It's not all hard whiskey. The first single "Don't Mean Nothing" kicks like No Depression-era Uncle Tupelo with a candy-pop bounce, and while "Sunday Morning" sounds nothing like the Velvet Underground classic, it rips with post-"Saturday Night's Alright For Fighting" vigor. The only misstep, and a minor one, is "Marilyn Merlot" - the slide guitars sure swing like a halftime show, but the lyrics come across as if the title came first and the concept followed, not the other way around.

Still, Heartbreak Motel hints at greater and riskier things to come. Check out the isolated desperation of "Amarillo Blues" and you can hear the Strangers itching to get to their Hotel California. Do yourself a favor and grab a copy when it gets released. You can hear some samples for yourself at -

"Heartbreak Motel Indicates Bright Future for Melancholic Alt-Country Veterans"

The bipolarization of contradictory emotions—such as sadness and happiness—undermines a lot of music. It’s hard to genuinely evoke the “I can’t get over you” feeling within a listener when the next song’s saying the opposite.

On the other hand, County Line, though not groundbreaking, navigate cohesive honesty between the two. The band's new alt-country album Heartbreak Motel, a solid 10-track body of work, brims with personal confession, helping overcome sneering, heard-it-all-before impressions.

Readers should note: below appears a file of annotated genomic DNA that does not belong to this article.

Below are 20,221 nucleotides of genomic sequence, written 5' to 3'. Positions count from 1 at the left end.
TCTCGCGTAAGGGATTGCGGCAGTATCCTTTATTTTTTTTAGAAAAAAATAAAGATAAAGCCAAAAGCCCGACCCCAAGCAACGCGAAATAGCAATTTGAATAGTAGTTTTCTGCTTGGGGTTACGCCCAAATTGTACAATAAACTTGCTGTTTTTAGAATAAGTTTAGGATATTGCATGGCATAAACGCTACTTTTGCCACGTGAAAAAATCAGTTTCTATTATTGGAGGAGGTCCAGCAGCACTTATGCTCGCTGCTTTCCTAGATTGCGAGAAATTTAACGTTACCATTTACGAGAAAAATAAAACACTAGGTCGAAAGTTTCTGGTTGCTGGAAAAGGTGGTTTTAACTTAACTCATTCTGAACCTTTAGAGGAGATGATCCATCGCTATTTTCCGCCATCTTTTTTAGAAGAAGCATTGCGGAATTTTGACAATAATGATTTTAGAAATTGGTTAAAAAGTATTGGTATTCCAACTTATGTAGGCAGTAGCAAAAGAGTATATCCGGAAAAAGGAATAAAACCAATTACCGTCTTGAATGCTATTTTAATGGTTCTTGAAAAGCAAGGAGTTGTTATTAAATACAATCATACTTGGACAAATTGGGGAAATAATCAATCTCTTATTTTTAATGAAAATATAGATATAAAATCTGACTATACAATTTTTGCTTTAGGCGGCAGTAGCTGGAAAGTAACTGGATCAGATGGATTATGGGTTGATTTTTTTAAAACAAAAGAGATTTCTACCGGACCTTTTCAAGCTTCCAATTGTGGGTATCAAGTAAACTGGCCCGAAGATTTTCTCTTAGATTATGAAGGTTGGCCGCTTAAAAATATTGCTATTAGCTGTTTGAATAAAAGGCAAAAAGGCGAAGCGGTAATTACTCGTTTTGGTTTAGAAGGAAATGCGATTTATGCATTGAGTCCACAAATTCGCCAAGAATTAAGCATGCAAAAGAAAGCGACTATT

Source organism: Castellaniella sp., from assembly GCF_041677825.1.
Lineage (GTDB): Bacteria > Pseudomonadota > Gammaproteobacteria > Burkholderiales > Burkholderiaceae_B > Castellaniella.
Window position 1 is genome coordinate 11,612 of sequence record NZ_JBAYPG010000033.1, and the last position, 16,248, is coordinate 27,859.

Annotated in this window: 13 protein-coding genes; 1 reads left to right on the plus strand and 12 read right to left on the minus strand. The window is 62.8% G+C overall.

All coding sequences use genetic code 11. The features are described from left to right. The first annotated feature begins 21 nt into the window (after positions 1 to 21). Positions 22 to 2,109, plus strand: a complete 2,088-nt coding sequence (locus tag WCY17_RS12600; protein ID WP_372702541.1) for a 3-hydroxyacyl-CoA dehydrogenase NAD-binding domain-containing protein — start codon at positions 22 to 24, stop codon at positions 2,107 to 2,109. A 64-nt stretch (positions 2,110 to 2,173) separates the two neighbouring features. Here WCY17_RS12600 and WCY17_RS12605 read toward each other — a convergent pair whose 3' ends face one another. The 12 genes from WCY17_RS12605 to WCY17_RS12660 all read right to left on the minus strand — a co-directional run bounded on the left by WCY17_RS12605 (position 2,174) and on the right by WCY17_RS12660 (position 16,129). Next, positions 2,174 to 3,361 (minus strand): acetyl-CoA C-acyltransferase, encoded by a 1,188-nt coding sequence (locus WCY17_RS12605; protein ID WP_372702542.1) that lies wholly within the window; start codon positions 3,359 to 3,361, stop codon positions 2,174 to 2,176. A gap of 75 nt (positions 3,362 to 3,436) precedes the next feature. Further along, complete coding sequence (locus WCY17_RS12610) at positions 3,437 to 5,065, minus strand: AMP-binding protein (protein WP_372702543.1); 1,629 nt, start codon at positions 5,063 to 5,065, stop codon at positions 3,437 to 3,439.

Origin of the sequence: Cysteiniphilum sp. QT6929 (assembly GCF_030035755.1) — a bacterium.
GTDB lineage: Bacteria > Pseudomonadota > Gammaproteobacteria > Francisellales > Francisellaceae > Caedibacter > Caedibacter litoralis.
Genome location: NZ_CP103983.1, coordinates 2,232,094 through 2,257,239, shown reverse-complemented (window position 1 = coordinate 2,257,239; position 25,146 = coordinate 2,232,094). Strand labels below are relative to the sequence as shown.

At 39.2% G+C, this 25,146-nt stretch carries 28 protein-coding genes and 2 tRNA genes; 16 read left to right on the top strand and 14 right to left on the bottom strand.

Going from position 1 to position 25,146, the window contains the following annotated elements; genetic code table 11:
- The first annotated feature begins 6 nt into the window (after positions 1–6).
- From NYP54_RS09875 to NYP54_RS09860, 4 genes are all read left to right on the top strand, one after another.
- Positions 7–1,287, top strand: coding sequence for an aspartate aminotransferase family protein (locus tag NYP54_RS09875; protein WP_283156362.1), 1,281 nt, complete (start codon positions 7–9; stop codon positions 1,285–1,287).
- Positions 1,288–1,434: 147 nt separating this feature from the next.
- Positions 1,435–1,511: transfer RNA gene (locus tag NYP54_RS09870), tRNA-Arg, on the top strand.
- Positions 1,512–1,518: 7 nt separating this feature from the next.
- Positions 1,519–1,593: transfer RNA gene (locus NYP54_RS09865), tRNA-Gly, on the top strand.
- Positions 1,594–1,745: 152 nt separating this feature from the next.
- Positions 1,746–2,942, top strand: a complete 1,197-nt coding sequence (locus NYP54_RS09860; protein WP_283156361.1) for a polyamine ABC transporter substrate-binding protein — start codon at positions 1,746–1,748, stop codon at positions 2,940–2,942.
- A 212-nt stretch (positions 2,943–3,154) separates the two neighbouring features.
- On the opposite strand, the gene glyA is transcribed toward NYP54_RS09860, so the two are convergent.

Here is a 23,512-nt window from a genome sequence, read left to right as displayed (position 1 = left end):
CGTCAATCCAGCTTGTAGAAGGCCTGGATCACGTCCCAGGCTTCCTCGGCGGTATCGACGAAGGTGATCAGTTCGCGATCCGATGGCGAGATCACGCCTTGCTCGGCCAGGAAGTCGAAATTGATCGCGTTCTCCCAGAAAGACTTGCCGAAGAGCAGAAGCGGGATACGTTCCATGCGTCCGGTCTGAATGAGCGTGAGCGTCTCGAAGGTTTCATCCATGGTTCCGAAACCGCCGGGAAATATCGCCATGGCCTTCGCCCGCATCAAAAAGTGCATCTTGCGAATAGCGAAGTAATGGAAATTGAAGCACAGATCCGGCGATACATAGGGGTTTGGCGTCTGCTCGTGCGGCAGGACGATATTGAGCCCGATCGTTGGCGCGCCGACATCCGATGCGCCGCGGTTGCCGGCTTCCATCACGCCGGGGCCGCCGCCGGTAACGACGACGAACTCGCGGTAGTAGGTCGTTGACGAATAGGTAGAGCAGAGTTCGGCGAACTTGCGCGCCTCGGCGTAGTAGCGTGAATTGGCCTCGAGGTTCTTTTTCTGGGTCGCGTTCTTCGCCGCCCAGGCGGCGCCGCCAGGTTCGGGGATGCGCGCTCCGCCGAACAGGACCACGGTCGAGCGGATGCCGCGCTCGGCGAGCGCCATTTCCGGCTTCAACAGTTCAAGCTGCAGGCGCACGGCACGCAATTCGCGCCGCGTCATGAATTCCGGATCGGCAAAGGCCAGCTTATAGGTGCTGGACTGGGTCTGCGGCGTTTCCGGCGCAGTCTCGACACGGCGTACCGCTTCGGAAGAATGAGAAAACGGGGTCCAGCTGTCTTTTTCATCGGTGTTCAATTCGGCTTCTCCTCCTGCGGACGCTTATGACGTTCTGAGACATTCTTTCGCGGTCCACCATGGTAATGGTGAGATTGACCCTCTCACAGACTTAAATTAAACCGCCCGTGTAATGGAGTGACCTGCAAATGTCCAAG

Stylistically, too, there’s a little freshness. Matt Megrue, the singer-songwriter-guitarist of the six-year-old outfit, has a truly amazing voice that augments the country-based sound. Where others may succumb to fake twangs, Megrue stays real, using the smokiness and sincerity of pitch to platform lyrics.

The Hardest Thing, arguably the album’s strongest track and its longest, is a confluence of everything good about County Line Strangers (a band that divides its time between Atlanta, where two members live, and Charleston, where the other two live). Megrue’s vocal range is tested and passes with flying colors. His voice keeps the band under restraint until later in the song, and then, with minimal force, creates a strong impact. So strong, in fact, there’s genuine chance of consistent radio play for this one and perhaps others, given the commercial tinge of the band’s overall sound.

Ironically, it’s also here where the greatest problem lays. The album’s first few tracks do come across as slightly rehashed, both lyrically and instrumentally. A quick glance at the playlist, too, sees reference to three landmarks—New York, Amarillo and Interstate 75. Perhaps this subject matter has much to do with life on the road, a reality for County Line Strangers, though it, again, sets a stale impression.

By the bluesy Marilyn Merlot, the fifth track, there’s a stylistic turning point—and redressing the balance demonstrates both the potential and talent that County Line Strangers possess. - Metromix Atlanta


"Heartbreak Motel" (BMI - 2009)

1 Don't Mean Nothing
2 Sunday Morning
3 I-75
4 Savannah
5 Let Me Let You Go
6 Amarillo Blues
7 Going to New York
8 Marilyn Merlot
9 Falling in Love is Easy
10 Insomnia City



County Line Strangers
By Kim Burdges